Nerves turn Mr Cricket into proper fidget

Mr Cricket has turned into Mr Anxious and, after another day when Australian batsmen made plenty of hay, England can at least be thankful for small mercies. There was a time when Mike Hussey was the last person bowlers wanted to see; now they put out the welcome mat.

Simon Katich, Ricky Ponting, Michael Clarke, Marcus North – all have filled their boots at Sophia Gardens and it will be no great surprise if young opener Phillip Hughes follows suit before he is much older. But Hussey, so calm and collected at the crease when England last came across him, has turned into a proper fidget who is fretting about where his next big Test match score might come from. Statistics are at the root of the problem, needless to say. Last week, playing against the fired up England Lions at Worcester, Hussey scored 150 and 62 not out, looking as good as he did during the Ashes series of 2006-7 when those of us on this side of the world last gave him our full attention.

But, although the bowlers running in hard at New Road included internationals Steve Harmison, Graham Onions and Tim Bresnan, it was not a Test match. And therein lies the problem, it seems. Having cracked it at the highest level by making eight centuries in his first 20 games wearing the Baggy Green, Hussey has managed only one more in another 17.5 appearances. And people are starting to talk.

In many ways, the 34-year-old from Morley, Western Australia, is a victim of his own early success. He waited a long time to reach the highest level – 11 years of playing first-class cricket for not only his state but also in England while doing sterling service for Durham, Gloucestershire and Northamptonshire – but then sprang from the blocks like a sprinter in 2005 making his debut against West Indies in Australia's first series after their Ashes humiliation. The runs stacked up so rapidly that Mr Cricket (so named because of his devotion to the game) had banked 1,000 of them in his first 166 days as a Test batsman, beating a record set in 2004 by Andrew Strauss. And, even more impressive to those who keep an eagle eye on these sort of things, his average hovered around 80 right through to the start of 2008.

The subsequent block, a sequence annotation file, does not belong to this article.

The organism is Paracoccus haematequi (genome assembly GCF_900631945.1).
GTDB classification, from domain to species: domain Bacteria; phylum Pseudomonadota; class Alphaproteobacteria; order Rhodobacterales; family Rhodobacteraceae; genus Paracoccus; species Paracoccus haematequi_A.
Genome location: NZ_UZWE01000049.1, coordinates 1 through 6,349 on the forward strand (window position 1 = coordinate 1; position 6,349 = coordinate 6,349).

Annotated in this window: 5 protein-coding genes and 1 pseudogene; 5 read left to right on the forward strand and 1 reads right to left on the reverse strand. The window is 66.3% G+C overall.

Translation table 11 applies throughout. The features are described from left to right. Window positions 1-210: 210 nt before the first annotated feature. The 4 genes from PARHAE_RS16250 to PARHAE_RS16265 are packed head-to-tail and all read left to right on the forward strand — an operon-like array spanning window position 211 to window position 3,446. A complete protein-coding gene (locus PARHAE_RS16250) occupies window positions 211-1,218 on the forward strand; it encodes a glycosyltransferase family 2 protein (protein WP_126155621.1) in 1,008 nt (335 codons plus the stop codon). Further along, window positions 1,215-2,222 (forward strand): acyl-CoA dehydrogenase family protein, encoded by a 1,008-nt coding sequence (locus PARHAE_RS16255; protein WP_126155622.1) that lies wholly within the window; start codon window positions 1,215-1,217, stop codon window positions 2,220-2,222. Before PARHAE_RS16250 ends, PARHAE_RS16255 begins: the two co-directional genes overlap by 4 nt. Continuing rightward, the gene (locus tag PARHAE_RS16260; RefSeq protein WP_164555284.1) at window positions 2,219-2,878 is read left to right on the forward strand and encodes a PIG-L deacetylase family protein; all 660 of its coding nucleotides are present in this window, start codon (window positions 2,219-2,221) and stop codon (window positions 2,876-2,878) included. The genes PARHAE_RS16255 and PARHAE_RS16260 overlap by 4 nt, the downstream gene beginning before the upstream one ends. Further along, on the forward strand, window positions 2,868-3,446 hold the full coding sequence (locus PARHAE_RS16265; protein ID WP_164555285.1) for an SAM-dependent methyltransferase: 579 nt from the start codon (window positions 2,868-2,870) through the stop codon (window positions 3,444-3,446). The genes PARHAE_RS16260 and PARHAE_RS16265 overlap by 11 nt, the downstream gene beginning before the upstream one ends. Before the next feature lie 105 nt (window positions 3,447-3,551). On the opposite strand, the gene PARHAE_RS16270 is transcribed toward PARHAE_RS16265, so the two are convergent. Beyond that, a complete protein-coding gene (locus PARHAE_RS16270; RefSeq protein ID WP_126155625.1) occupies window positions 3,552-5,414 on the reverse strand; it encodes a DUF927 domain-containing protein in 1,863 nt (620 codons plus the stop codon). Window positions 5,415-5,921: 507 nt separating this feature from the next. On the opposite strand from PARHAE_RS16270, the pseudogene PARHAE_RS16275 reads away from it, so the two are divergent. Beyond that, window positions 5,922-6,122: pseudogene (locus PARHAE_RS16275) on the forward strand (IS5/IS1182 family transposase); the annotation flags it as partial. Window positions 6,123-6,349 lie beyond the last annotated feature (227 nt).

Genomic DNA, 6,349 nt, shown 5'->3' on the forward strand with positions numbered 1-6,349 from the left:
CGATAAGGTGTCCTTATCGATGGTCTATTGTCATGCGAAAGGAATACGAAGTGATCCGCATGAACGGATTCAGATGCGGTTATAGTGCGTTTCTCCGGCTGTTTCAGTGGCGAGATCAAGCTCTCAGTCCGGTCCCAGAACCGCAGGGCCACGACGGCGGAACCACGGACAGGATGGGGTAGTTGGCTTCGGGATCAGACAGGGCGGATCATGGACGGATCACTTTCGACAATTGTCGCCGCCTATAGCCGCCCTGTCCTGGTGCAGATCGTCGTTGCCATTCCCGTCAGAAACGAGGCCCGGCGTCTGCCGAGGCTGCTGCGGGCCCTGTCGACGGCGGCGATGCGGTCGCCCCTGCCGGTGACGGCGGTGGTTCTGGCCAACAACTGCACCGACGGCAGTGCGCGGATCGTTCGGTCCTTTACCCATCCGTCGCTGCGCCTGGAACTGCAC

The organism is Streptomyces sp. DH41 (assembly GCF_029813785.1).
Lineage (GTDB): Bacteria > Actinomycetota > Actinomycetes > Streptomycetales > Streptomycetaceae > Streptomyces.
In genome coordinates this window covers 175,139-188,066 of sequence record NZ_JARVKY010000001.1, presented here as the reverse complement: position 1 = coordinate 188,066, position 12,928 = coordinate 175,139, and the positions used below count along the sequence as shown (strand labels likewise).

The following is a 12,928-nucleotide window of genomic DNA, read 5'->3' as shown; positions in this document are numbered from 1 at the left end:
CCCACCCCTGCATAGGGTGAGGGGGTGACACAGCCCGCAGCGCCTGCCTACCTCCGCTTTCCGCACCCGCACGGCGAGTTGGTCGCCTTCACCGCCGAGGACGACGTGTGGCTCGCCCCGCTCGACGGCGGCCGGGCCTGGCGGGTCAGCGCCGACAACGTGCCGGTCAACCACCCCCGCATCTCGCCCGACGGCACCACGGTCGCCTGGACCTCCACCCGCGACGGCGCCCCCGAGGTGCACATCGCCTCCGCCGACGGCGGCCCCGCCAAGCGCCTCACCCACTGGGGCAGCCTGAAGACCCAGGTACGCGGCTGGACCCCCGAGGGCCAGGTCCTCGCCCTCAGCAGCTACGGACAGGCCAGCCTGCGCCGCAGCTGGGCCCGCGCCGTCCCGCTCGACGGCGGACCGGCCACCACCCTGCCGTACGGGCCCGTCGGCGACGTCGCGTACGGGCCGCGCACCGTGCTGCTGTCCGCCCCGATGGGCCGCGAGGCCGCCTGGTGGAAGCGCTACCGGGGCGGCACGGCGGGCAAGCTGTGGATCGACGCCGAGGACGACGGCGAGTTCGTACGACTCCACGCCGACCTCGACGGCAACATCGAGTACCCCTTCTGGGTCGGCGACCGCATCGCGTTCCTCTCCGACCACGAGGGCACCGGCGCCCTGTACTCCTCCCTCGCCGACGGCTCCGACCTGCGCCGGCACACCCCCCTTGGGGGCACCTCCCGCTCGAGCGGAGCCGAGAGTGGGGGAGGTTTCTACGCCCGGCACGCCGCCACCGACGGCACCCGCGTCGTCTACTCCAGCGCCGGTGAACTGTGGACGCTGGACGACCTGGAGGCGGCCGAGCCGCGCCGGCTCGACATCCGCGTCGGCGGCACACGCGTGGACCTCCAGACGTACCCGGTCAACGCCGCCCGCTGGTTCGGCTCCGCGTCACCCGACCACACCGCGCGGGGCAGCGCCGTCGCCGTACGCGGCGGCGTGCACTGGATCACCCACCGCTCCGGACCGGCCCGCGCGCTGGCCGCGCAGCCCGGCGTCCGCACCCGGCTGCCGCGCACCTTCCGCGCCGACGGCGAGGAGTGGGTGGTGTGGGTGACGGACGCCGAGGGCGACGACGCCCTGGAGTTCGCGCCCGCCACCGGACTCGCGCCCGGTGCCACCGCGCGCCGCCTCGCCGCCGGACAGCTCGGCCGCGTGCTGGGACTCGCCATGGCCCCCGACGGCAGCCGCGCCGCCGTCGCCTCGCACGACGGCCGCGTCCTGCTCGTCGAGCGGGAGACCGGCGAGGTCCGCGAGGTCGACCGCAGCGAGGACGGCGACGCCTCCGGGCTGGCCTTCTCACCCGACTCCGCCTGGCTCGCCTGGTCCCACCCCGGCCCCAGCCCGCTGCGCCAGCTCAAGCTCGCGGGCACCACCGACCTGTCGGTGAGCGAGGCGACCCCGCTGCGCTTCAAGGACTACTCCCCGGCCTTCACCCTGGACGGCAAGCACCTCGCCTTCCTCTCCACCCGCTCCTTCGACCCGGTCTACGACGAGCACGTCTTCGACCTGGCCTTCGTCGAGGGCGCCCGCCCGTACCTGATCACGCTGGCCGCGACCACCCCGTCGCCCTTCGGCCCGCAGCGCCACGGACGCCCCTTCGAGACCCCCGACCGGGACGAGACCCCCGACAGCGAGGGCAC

In a game where an average of 40 is considered good, 80 inevitably invites comparisons with Don Bradman. But there is only one way to go from there, really, and Hussey has now been on a downer for 18 months with the fag end of last year and the early part of this one proving tough. When Australia were beaten at home by South Africa, Hussey supplied only 10 runs during the defeats in Perth and Melbourne. And even though Ricky Ponting's team gained revenge in the return series during February and March, the team's No 4 managed a decidedly modest total of 132 runs from six knocks. That unproductive sequence lowered Mr Cricket's Test average to 55.29. Now, following yesterday's decision to drive without much conviction against a ball from Jimmy Anderson that could have been left alone, it is down to 54.35. And one senses that, until Hussey relaxes a little the current trend could continue.

It was all so different in the 2006-7 Ashes series, of course. England supporters feared the worst when they saw Hussey safely established in Australia's middle order, and their concern was well founded. The man who made run-scoring in county cricket look as easy as shelling peas passed 50 in his first five Test innings against Andrew Flintoff's touring side, remaining unbeaten on two occasions and converting one of those knocks into a century.

Hussey has far too much talent to keep falling away. But the trouble about getting stuck in a rut is that, often, the harder you struggle the deeper you sink.

Have you tried new the Independent Digital Edition apps?
Arts and Entertainment
Written protest: Julia Donaldson, author of The Gruffalo, has sent an open letter to the Culture Secretary
books
Arts and Entertainment
The teaser trailer has provoked more questions than answers
filmBut what is Bond's 'secret' that Moneypenny is talking about?